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Myanmar has become a hot destination, especially among LGBT travelers who are thunderstruck by the evocative photos posted by their enviable friends who've already visited.
While it's illegal to be gay there, we've found the culture to be far more accepting than other countries in Asia which ban homosexuality, including Malaysia, Sri Lanka, the Maldives, and India.
Most visitors stay on the fairly well-trodden tourist trail, which includes Mandalay, Bagan, Inle Lake and the former capital Yangon. These spots are all so accustomed to tourists, that LGBT travelers should have no problems here.
While there are no LGBT-exclusive establishments, Yangon is where the bulk of the community lives. StickyRice offers a fairly up-to-date listing of LGBT-popular venues in Yangon.
There’s a monthly gay event in Yangon called FAB – keep an eye on the dates to see if it coincides with your trip. Most of the attendees will be local, and the event draws a fairly young crowd.
Gay people are rarely out, the country is devoutly Buddhist, and most Burmese people tend to think of gay men as men who want to be women or dress like women. Some locals believe that those who conducted sexual misconduct in a previous life are gay in this one. But, attitudes are slowly changing.
Aung San Suu Kyi, the pro-democracy activist, and now the country’s leader, has spoken out against Myanmar's antiquated anti-gay laws. There have been pride festivals and film festivals — but on a very small scale.
In the rural areas, the locals are not used to seeing LGBT people. That said, Robert Sharp, owner of gay tour company Out Adventures, reports, "groups have experienced some very interesting conversations in rural areas, where locals are curious and just want to know more."
A holdover from British colonial days, homosexuality is illegal in Myanmar with punishment including 10 years’ imprisonment. The law is rarely enforced, but it can be used as an excuse to harass LGBT locals.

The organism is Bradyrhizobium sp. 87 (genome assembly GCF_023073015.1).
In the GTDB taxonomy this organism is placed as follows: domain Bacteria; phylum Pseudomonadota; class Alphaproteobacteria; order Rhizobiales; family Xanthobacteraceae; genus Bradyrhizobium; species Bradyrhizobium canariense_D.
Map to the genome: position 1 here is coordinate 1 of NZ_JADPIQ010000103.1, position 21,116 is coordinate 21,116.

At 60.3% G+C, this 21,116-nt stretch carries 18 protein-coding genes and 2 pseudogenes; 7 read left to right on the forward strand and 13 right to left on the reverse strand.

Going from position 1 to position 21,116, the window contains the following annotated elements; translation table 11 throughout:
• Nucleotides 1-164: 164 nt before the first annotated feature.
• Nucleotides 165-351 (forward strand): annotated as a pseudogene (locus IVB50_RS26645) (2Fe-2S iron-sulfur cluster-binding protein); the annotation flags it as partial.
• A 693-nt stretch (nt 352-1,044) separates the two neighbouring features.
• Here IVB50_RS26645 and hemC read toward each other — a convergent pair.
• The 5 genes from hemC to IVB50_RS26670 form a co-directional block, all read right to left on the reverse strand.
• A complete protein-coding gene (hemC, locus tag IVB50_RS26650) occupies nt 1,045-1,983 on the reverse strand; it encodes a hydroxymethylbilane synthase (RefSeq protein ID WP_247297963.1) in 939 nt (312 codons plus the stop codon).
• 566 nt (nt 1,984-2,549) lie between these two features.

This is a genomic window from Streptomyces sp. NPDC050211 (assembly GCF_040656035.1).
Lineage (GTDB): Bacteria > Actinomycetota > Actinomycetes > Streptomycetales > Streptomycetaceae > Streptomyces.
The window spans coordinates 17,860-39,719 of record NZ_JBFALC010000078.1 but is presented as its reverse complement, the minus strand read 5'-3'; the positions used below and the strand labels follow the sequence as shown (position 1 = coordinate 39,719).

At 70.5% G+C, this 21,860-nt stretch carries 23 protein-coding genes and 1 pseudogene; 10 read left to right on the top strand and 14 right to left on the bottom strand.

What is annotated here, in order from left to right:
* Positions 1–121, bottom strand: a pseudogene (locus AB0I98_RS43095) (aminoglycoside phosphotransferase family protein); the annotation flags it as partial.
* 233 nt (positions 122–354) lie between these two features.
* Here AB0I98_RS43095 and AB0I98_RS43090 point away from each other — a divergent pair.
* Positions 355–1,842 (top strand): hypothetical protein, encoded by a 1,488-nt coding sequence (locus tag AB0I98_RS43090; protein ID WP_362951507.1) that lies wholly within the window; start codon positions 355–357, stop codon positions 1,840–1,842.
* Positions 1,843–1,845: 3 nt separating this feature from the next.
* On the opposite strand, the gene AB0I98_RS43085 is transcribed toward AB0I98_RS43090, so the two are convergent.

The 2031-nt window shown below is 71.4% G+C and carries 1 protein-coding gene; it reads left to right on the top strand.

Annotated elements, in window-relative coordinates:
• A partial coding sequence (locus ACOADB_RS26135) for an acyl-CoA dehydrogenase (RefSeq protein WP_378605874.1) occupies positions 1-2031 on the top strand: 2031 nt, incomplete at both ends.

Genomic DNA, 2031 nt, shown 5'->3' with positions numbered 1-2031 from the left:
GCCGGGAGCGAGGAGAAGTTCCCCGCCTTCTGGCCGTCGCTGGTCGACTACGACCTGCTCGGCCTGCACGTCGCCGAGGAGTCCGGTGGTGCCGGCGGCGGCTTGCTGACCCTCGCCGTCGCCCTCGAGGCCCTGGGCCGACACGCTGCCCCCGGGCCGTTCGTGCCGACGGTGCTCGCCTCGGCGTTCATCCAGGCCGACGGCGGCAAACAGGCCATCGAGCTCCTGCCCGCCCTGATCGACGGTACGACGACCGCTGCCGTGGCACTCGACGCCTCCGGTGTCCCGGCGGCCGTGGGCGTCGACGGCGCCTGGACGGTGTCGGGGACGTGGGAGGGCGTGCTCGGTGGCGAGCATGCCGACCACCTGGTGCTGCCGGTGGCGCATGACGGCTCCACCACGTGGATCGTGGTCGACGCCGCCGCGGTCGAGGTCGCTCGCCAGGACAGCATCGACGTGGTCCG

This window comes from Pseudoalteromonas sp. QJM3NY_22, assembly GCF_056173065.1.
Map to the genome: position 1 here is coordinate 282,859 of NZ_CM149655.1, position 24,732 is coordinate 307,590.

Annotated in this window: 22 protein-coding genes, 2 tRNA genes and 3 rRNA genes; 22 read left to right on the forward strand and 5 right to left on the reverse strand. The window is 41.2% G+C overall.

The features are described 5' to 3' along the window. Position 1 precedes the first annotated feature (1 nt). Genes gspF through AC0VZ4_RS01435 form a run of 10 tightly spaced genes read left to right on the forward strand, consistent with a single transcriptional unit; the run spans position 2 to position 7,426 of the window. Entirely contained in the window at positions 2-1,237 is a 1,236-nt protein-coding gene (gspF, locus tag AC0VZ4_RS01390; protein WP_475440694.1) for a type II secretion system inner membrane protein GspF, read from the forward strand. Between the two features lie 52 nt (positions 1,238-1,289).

There are also other laws that can negatively impact the LGBT community, from sodomy laws to restrictions against participating in a marriage that is not considered “legal”, i.e., same sex. Many of the laws are quite conservative, and can also cross over to various sexual identities, as well as making, selling or distributing “obscene” material, i.e., pornography.
Two men or two women together are mostly viewed as just friends. More sophisticated Burmese, however, will understand the nature of the relationship but won't react, especially those in the hospitality field.
Though the culture is welcoming overall, with respect to gay travelers it's more like tolerated, not so much enthusiastically embraced.
With many exceptions, generally speaking it is still shameful for a family to have a child that identifies as LGBT. It is still a conservative culture, especially after being under strict military rule for decades, where media could not openly report on LGBT issues, and LGBT people could not legally organize.
Myanmar is a challenge logistically, especially if you go overland (as opposed to an all-inclusive river cruise). Work with an international tour operator. We highly recommend OUT Adventures which has been organizing trips there for four years.
Venture Out is launching their first Myanmar adventure in early 2018.
The NomadicBoys, a blog produced by a young well-traveled gay couple has extensive up-to-date information on the country and its gay life.
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